MongoDB 3.2.9 is out and is ready for production deployment. This release contains only fixes since 3.2.8, and is a recommended upgrade for all 3.2 users.
Fixed in this release:
- SERVER-17856 users on mongods should always be able to run currentOp and killOp on their own operations
- SERVER-23145 Shell sharding helpers should give feedback on success
- SERVER-23661 $sample takes disproportionately long time on newly created collection
- SERVER-23830 On RHEL7/Centos7 mongod can't stop if pid location in conf differs from the init.d script
- SERVER-23902 Failing to create a thread should fail with a useful error message
- SERVER-25075 Building 2dsphere index uses excessive memory
- SERVER-25500 Collection drops can cause busy applications to stall
As always, please let us know of any issues.
-- The MongoDB Team
MongoDB named a leader in The Forrester Wave™: Big Data NoSQL, Q3 2016
Today, Forrester released The Forrester Wave™: Big Data NoSQL, Q3 2016, recognizing MongoDB as a Leader based on our performance in the current offering, strategy, and market presence categories. The report said that "MongoDB remains the most popular NoSQL database." It’s always gratifying to see our efforts acknowledged, but beyond our current position as the most popular non-relational database, it is my view that this Forrester Wave report endorses our long-term strategy as clear and on-target. A little over a year ago, I concluded MongoDB World 2015 with a claim that we had entered a new era in which it was reasonable for MongoDB to be an organization's default database; I believe that this recognition shows that we’re getting there. The world is ready for a document database to be its default. 61% of the enterprises surveyed by Forrester are using, planning to use, expanding or upgrading to NoSQL over the next 12 months, and we are confident that MongoDB will continue to be the most popular choice. These enterprises have strategic needs that can only be met by a non-relational database, but they must be prudent about where they invest their fiscal and intellectual capital. They don’t want to stitch together a host of new and disparate technologies, each with its own API and narrow band of appropriate use cases, and take on work to re-implement solutions that were working fine in their relational ecosystem. We developed MongoDB with this in mind, which is why it excels at so many workloads. Our document model is a superset of other data models, including key-value, graph, object, and relational, and we natively support complex manipulations on these data with operators like $lookup and our new graph operators in 3.4. Our replication and sharding architecture, pluggable storage engine framework, and configurable read and write behavior mean that an entire spectrum of data semantics can be achieved through configuration, rather than by mixing and matching from a grab-bag of technologies. And because an unconstrained dynamic schema can sometimes be too flexible, features like document validation and tools like MongoDB Compass provide the integrity checking, schema visualization, query development and performance optimization that DBAs often miss in non-relational solutions. We are also mindful of the investment that enterprises have made in the business intelligence ecosystem that surrounds their databases. Our BI Connector allows enterprises to leverage tools like Tableau to derive insights from their data. Protecting investments in existing tools, though, doesn’t mean relying on them exclusively. We're also innovating in the next generation of analytics, machine learning, and streaming with our new MongoDB Connector for Apache Spark . Enterprises also require industrial-grade management solutions for their databases, and MongoDB has met this need with Ops Manager for on-premises management and Cloud Manager for hybrid deployments. Both of these offer monitoring, backup, and management of MongoDB clusters, making it easy to spin up a single instance to experiment with or run a massive cluster with shards spread across the globe. But these days even enterprises are starting to run their infrastructure entirely in the cloud, and we think this operational model suits a large number of teams. That is why we created our database as a service, MongoDB Atlas : the simplest, most robust, and most cost effective way to run MongoDB in the Cloud. Using Atlas, enterprises can spin up a fully managed, monitored, and backed up cluster in under five minutes. Atlas is available today on AWS, with support for Azure and GCP coming soon. Now, regardless of what type of infrastructure an enterprise wants to run, they have the flexibility to deploy and manage MongoDB with ease. After all, your data should serve you, not the other way around. We continually build and evolve MongoDB to deliver that vision, which is why MongoDB is already in use by more than half of all Fortune 100 companies. So thanks to all of our customers, users, and community contributors, for investing in us, for supporting us, for demanding more and more of MongoDB, for pushing it further, into every crazy new use case. We’re right behind you. About the Author, Eliot Horowitz Eliot is CTO and Co-Founder of MongoDB. He is one of the core MongoDB kernel committers. Previously, he was Co-Founder and CTO of ShopWiki. Eliot developed the crawling and data extraction algorithm that is the core of its innovative technology. He has quickly become one of Silicon Alley's up and coming entrepreneurs and was selected as one of BusinessWeek's Top 25 Entrepreneurs Under Age 25 nationwide in 2006. Earlier, Eliot was a software developer in the R&D group at DoubleClick (acquired by Google for $3.1 billion). Eliot received a BS in Computer Science from Brown University.
Solving Customer Challenges: Meet Consulting Engineer Paul-Emile Brotons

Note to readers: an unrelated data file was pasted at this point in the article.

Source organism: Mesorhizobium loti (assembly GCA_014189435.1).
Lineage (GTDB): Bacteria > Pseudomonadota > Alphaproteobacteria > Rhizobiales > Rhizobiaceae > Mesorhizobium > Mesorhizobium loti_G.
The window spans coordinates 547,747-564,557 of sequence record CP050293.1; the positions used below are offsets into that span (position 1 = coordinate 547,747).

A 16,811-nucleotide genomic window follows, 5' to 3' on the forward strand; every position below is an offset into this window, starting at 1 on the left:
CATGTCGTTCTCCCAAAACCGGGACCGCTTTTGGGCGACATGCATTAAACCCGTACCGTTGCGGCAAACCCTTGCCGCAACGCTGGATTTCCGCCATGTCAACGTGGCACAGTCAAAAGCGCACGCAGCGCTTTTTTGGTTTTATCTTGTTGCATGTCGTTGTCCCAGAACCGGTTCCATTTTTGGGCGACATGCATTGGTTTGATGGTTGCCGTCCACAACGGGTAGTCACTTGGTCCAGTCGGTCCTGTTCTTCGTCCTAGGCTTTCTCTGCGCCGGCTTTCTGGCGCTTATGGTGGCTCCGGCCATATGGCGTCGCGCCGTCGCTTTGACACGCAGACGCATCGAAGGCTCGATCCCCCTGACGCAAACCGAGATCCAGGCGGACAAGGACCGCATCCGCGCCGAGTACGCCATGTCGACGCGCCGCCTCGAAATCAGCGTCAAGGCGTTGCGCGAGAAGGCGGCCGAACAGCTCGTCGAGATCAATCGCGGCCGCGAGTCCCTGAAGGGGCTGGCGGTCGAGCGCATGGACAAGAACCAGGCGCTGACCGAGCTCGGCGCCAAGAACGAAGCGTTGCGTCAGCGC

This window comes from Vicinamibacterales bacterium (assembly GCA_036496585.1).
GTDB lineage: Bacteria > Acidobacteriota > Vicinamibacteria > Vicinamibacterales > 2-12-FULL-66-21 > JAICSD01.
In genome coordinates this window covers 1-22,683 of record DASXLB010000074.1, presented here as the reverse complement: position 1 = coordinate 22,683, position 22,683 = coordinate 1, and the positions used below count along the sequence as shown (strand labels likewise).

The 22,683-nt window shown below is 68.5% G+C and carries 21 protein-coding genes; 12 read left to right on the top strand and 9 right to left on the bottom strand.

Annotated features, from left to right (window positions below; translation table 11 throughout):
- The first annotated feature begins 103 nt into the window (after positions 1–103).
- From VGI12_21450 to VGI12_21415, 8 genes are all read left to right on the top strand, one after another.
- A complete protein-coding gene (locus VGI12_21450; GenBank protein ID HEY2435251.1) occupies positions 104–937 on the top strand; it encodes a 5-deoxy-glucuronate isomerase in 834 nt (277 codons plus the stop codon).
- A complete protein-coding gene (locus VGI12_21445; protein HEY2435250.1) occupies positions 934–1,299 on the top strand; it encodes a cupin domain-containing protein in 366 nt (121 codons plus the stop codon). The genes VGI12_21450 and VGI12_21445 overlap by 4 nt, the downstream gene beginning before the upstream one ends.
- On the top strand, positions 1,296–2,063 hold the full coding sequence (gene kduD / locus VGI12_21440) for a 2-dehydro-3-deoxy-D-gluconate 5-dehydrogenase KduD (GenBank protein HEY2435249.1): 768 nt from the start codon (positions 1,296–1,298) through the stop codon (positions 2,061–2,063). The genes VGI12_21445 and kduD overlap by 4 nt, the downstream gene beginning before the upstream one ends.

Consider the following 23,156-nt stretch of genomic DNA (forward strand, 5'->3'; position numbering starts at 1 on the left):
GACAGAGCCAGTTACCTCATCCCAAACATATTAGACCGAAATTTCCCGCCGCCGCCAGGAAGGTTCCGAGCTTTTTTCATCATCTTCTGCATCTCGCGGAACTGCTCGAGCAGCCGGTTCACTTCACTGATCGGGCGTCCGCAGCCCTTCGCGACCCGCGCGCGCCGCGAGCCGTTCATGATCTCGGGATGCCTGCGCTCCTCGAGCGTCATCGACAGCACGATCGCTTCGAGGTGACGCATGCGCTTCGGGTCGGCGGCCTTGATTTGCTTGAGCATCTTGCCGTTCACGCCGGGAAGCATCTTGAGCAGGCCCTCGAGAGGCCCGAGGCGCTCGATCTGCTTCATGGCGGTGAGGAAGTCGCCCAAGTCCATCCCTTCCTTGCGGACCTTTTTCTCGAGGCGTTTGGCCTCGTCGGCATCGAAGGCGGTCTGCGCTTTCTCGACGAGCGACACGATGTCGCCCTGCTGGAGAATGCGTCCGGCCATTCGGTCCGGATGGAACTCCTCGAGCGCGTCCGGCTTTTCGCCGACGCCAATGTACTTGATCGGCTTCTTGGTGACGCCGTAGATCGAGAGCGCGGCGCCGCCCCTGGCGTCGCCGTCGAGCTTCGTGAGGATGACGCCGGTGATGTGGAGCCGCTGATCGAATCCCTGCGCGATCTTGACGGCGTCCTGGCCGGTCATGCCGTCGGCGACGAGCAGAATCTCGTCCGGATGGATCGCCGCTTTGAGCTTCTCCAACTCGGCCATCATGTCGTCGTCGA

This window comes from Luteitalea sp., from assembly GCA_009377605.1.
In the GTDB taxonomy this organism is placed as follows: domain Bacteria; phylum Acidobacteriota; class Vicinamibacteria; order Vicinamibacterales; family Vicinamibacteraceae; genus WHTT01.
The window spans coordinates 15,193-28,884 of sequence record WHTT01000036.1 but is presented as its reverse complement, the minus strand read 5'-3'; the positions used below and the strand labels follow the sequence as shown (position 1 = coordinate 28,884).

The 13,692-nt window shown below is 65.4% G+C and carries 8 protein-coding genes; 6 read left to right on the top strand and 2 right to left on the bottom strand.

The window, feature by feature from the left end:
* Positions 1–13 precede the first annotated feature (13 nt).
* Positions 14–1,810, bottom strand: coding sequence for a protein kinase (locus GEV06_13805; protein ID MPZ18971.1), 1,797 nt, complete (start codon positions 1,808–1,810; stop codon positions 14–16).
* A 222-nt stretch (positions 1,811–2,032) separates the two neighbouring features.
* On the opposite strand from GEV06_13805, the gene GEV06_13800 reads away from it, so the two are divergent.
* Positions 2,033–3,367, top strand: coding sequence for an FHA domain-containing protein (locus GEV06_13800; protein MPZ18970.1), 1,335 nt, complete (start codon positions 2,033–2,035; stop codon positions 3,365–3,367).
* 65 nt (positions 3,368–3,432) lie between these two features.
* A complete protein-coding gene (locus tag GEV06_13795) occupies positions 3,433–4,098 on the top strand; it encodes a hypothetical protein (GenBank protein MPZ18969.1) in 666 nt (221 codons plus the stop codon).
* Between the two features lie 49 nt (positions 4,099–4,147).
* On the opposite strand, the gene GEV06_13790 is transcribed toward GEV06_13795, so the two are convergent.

Our Professional Services team is growing. Hear from Paul-Emile Brotons about his Consulting Engineer (CE) role, the types of projects he works on for customers, how he continually learns, and what makes this role a great opportunity for people with technical backgrounds who enjoy solving a variety of problems. Jackie Denner: Thanks for sharing your experience as a Consulting Engineer. Can you tell me about the Consulting Engineer team within Professional Services at MongoDB? Paul-Emile Brotons: I joined MongoDB a year and a half ago. The Consulting Engineering team is responsible for assisting customers at every stage of their MongoDB journey to ensure they are successful. We assist customers with training, database design, architecture design, code reviews, preproduction audits and reviews, setup, and health checks. I’m part of the South European team and I’m based out of Paris, but the Consulting Engineering team is worldwide. Since we are solving challenging problems, the team is very close and meets daily to share ideas and discuss solutions. I always have colleagues available to help at any time of day. JD: As a junior engineer, why did you opt for a Consulting Engineer role instead of a traditional Product Engineer role? PEB: Before joining MongoDB, I was a full-stack engineer at a French startup specializing in revenue management. I learned great technical skills there, but, in the end, I felt I was missing the big picture: What other stacks exist on the market? What tools are other engineering teams at big companies or startups working with? That is exactly what the Consulting Engineer role made possible for me. Since our projects are usually short-term, a typical CE may see 50 projects in a year. In my current role, I have been working with almost every new and exciting technology. I also get to learn how people within product and engineering work in other organizations. I find this very valuable, and it’s not something you can easily find in a traditional Product Engineer role. JD: What does a day in your role look like? PEB: CEs are assigned to “missions,” which typically range from one to four days and concern a specific customer. Longer-term projects can span several months. My role generally starts the week before. Before each mission, I try to set up a short preconsult session where I meet with customers and discover the topics they want to discuss. Then, on the day of the mission, I provide training, performance evaluation, tuning, and more. I learn a lot in my role, and I try to find solutions to all the difficult problems the customer has not been able to solve alone. It’s challenging and very rewarding. In some cases, I may not be assigned to a customer and I will be working on preparation and continuous learning. I appreciate the liberty my role gives me. JD: What was your onboarding like, and what learning and growth opportunities are there on the Consulting Engineer team? PEB: To be completely honest, I was a bit scared when I joined. I was very impressed with the way people work here, and I had a feeling it would be hard for me to onboard. However, the ramp-up process is so well-done that it almost felt easy. The first weeks were dedicated only to training. First, we have to learn a lot about MongoDB. A CE is a database expert. Since almost every software needs a persistent layer, this expertise is very valuable. Second, we have to know our stuff when it comes to Linux, networking, cloud providers, architecture, coding, and more. Afterward, everything is done to gradually increase the level of difficulty; complex missions are not delivered by new hires. Management is really careful about that, which is reassuring. Once a CE is performing well in their role, they may be promoted to Senior and then Principal grades. Many of us also study to pass certifications. I will soon start studying for a Linux sysadmin certification. The management team is very supportive and encourages continuous learning. JD: How do you interact with other teams at MongoDB? PEB: The CE role requires a lot of interaction with teams such as Sales, Presales Engineering, and Product Engineering. Consulting Engineers can be leveraged to help Sales and Solution Architects before the sale happens, since we are seen as trusted advisers. We also often speak to product teams to discuss the inner workings of a product, feature, or system. I’ve had the opportunity to meet many people within MongoDB. JD: What is one of the most interesting or challenging projects you’ve worked on? PEB: It is honestly difficult to choose, but I would pick a long project I worked on with a major container transportation and shipping company. It was challenging given the scope of the project and the number of interactions and subjects I had to deal with. The project was key for the customer, and it was technically demanding. We had to review the whole application architecture; analyze the front end to infer the requests and schema design needed on the database side; work with a wide range of professionals, including developers, solution architects, Linux engineers, and project managers; and test that everything would happen as expected. It was a great learning experience, from both a personal and professional perspective. JD: What makes someone successful in a CE role? PEB: Aside from sufficient knowledge of computer science, the CE role requires good communication and problem-solving skills. You have to know how to listen to and understand the problems customers encounter before you can think of a solution. Good customer contact is often the key to a mission’s success, and it makes the difference between a satisfied customer and a happy customer. JD: What advice would you offer someone looking to move into Professional Services at MongoDB? PEB: First, prepare well for the interviews — study up on algorithms, two programming languages, and basic database and hardware concepts. The interviews can be challenging, and there are a lot of rounds. Second, I would advise candidates to look at the beginners course on the MongoDB University website. The courses are free and they’re the best I have done on the web so far. Going deeper into learning MongoDB before joining the company saved me a lot of time. Last but not least, I would encourage candidates to contact CEs at MongoDB to get a clear view of the company and the role. My colleagues and I are more than happy to answer any questions that might help someone decide if this role is the right fit for them. Interested in a Professional Services career at MongoDB? We have several open roles on our team and would love for you to transform your career with us!